The Volokh Conspiracy
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Visitors Sue Over National Air & Space Museum's Alleged Demand That They Remove "Rosary Pro-Life" Hats
"We are a museum that promotes equality, and your hats do not promote equality.”
The case, filed Monday, is Kristi L. v. National Air & Space Museum (D.D.C.). Some allegations:
60. Defendant Jane Doe 2 and Defendant Jane Doe 3 … stopped Plaintiffs … and instructed them to remove their hats….
62. As Plaintiffs … walked by Defendant Jane Doe 2 and Defendant Jane Doe 3 to continue into the exhibit, the Does used expletives in reference to the students, some of whom are minors, including J.K., stating: "The f—king pro-life. What a bunch of s—t." …
63. At approximately 4:40 pm, several students of Our Lady of the Rosary School, including Plaintiffs …, were sitting against the escalator wall outside of the Wright Brothers Exhibit when they were once again approached by a NASM security officer dressed in dark clothing and black beanie/hat. Defendant John Doe 2, approached the students and had a big grin on his face and was rubbing his hands together as he said, "Y'all are about to make my day."
64. Defendant John Doe 2 continued to address Plaintiffs Patrick M., Kathleen K., Jane K., J.K., and T.L., along with their fellow students by stating, "You've been told multiple times to take your hats off, and you have not taken them off. You need to take them off or leave."
65. Plaintiffs Jane Kihne and T.L. pointed out other NASM visitors unrelated to Plaintiffs' group who were wearing hats and questioned why they were allowed to wear hats while Plaintiffs were being ordered to remove theirs.
66. Defendant John Doe 2 stated that Plaintiffs' hats were "political statements," and that they were "not promoting equality."
67. Plaintiff Jane Kihne responded by pointing out other individuals freely moving about the museum wearing expressive statements, such as PRIDE masks, as well as beanies and other head attire.
68. Plaintiffs told Defendant John Doe 2 that they had a constitutional, First Amendment right to wear their hats. Defendant John Doe 2 stated, "I'm not taking away your First Amendment rights," and that the museum is a "neutral zone."
69. Defendant John Doe 2 then proceeded to inform Plaintiffs that they must remove their hats because the museum was a "neutral zone," and that the First Amendment "does not apply here." …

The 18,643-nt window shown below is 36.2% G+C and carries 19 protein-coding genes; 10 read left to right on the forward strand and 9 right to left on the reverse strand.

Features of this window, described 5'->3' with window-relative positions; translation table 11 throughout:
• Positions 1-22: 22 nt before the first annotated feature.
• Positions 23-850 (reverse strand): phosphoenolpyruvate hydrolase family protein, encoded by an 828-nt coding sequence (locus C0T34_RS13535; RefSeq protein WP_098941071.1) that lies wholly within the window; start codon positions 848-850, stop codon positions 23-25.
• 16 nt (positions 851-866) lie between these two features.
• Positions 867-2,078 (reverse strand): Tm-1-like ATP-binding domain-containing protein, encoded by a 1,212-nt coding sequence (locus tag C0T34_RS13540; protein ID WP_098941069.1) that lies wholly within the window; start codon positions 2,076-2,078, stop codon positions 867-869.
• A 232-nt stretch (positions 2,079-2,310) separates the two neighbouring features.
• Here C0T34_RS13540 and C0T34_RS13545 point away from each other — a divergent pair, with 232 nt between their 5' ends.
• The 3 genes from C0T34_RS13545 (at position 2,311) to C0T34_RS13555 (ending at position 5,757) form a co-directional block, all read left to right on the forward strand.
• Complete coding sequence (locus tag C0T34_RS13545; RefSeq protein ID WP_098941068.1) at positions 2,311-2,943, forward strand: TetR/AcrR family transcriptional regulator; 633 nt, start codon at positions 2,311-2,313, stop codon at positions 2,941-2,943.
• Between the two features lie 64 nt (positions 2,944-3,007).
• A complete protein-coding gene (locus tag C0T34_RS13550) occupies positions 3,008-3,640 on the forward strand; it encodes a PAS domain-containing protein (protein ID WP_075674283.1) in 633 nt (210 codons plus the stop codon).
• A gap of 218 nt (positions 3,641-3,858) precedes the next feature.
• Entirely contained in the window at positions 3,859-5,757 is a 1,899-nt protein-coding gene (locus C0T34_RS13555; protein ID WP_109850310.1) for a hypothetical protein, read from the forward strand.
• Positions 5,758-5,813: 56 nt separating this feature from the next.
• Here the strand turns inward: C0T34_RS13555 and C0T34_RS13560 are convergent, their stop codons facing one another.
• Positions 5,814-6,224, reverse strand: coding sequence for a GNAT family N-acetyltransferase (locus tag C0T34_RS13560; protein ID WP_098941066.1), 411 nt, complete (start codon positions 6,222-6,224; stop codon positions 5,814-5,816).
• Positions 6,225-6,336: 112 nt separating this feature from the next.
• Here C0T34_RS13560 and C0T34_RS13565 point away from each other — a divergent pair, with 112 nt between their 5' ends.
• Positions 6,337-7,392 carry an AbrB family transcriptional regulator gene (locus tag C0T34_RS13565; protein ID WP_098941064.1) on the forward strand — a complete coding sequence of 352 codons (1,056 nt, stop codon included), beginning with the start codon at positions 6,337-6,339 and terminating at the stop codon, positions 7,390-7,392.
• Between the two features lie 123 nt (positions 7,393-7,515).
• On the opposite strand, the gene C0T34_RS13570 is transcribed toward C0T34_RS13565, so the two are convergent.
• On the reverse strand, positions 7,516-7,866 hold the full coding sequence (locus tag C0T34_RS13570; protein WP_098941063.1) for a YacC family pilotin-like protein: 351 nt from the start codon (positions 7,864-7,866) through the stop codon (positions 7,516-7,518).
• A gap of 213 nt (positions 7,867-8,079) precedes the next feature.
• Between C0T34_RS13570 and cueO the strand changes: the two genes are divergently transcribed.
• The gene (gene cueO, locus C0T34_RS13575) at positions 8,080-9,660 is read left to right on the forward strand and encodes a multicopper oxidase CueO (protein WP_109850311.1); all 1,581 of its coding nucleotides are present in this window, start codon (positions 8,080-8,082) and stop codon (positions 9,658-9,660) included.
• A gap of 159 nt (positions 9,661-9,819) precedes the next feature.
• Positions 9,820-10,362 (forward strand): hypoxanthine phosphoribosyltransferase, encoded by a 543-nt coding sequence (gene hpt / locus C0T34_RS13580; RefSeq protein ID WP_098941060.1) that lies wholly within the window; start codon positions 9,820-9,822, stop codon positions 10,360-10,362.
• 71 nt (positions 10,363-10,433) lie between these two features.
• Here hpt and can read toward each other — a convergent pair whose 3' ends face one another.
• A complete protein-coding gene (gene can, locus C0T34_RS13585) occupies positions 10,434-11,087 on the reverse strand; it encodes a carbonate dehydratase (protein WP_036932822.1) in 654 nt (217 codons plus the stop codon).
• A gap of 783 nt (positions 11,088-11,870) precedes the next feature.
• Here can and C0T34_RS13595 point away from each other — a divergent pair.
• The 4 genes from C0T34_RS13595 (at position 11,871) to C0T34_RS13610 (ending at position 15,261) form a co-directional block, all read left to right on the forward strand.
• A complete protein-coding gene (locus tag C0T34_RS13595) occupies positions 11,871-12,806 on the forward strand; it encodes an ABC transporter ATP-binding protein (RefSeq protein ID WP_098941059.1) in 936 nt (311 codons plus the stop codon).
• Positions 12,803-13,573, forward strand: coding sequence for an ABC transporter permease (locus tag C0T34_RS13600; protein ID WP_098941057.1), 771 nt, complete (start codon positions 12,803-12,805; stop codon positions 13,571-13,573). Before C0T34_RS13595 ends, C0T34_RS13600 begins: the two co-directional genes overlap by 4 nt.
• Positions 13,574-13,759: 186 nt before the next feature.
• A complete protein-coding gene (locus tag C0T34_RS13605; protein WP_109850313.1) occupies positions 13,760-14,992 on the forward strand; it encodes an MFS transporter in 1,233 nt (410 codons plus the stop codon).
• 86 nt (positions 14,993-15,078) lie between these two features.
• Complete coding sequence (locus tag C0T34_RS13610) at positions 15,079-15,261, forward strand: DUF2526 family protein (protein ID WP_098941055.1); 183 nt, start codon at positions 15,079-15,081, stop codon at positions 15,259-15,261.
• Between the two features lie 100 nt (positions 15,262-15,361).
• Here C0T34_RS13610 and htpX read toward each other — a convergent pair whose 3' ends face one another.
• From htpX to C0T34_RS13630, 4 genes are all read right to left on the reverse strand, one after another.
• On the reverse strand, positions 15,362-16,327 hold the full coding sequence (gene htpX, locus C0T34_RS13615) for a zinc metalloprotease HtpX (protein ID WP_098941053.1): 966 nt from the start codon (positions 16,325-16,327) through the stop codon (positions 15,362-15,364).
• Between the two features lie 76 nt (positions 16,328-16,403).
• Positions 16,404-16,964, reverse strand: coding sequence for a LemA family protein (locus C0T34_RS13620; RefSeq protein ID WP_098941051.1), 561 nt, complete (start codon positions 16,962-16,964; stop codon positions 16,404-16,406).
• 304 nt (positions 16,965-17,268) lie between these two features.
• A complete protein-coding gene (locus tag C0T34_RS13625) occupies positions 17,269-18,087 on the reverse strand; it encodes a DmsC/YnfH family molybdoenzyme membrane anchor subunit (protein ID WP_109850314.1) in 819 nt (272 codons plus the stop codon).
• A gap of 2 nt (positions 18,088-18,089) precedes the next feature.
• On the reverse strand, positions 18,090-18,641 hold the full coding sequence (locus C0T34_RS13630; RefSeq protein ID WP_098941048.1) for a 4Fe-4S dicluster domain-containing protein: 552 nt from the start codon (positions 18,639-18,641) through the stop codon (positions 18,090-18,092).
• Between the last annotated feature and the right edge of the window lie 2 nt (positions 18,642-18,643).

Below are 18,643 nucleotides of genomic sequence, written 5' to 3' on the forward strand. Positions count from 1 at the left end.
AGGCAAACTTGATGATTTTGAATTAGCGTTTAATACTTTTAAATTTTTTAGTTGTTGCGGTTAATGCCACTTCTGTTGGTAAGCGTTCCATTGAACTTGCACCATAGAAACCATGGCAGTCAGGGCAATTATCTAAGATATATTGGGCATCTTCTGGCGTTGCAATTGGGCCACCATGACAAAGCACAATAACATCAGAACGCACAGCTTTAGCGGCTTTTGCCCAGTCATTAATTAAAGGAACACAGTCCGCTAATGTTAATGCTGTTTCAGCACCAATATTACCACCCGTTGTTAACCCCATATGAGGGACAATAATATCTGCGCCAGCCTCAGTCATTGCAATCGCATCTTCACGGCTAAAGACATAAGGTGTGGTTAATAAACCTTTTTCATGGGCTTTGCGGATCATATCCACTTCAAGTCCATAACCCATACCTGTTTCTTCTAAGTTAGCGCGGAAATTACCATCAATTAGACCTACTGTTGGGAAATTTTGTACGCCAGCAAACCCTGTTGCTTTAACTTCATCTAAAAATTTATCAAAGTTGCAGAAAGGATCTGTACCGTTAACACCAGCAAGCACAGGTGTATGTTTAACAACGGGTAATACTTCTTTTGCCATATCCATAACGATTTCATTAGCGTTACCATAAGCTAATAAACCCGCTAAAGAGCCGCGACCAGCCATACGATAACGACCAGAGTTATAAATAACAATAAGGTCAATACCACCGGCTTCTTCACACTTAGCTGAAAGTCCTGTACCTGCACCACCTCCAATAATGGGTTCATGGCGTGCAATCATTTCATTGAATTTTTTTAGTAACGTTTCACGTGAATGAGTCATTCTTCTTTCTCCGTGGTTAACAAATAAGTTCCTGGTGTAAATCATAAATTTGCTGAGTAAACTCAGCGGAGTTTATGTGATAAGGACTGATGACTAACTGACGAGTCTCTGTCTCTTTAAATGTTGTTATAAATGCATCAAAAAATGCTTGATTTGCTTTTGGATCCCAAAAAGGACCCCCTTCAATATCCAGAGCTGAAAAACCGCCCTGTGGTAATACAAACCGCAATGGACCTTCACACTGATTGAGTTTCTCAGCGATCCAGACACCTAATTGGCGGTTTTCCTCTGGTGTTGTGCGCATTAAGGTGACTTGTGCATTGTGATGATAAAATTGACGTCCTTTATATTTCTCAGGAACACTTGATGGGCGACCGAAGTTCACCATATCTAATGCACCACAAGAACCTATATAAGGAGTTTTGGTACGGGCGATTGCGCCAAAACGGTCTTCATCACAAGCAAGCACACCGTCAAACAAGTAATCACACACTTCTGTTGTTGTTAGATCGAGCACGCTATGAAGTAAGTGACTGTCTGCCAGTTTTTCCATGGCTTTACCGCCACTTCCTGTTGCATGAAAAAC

78. Approximately 3 minutes after entering NASM, Plaintiff Christopher Morris and others in his group were approached by Defendant John Doe 2 who said: "Excuse me. You need to take off your hats. We are a museum that promotes equality, and your hats do not promote equality." …
These are of course just allegations in a Complaint, but the Smithsonian has admitted that the ejection was improper; here's a copy of the statement that they e-mailed me:
We apologize that visitors to the National Air and Space Museum were asked to remove their hats on Friday, Jan. 20. A security officer mistakenly told young visitors that their pro-life hats were not permitted in the museum. Asking visitors to remove hats and clothing is not in keeping with our policy or protocols. We provided immediate retraining to prevent a re-occurrence of this kind of error.
The Smithsonian welcomes all visitors without regard to their beliefs. We do not deny access to our museums based on the messages on visitors' clothing. Additional information about our policies for visitors is available here: https://www.si.edu/visit/tips
Procedurally, that may affect who can be sued here and for what.
The substantive legal analysis, though, is simple. The inside of a government-run museum is a "nonpublic forum" in which the government as property owner can impose reasonable, viewpoint-neutral restrictions. A rule banning "fuck," "shit," etc. on clothing worn within the museum, for instance, might well be constitutional, since it appears viewpoint-neutral—even though content-based—and might be seen as reasonable.
But a rule, or an on-the-spot action by a government employee forbidding hats that supposedly "do not promote equality" is viewpoint-based, and thus can't be applied to visitors even on nonpublic forum government property.
[UPDATE 2/8/2023, 12:35 pm: I added the statement from the Smithsonian, which I got by e-mail after I put up the original post.]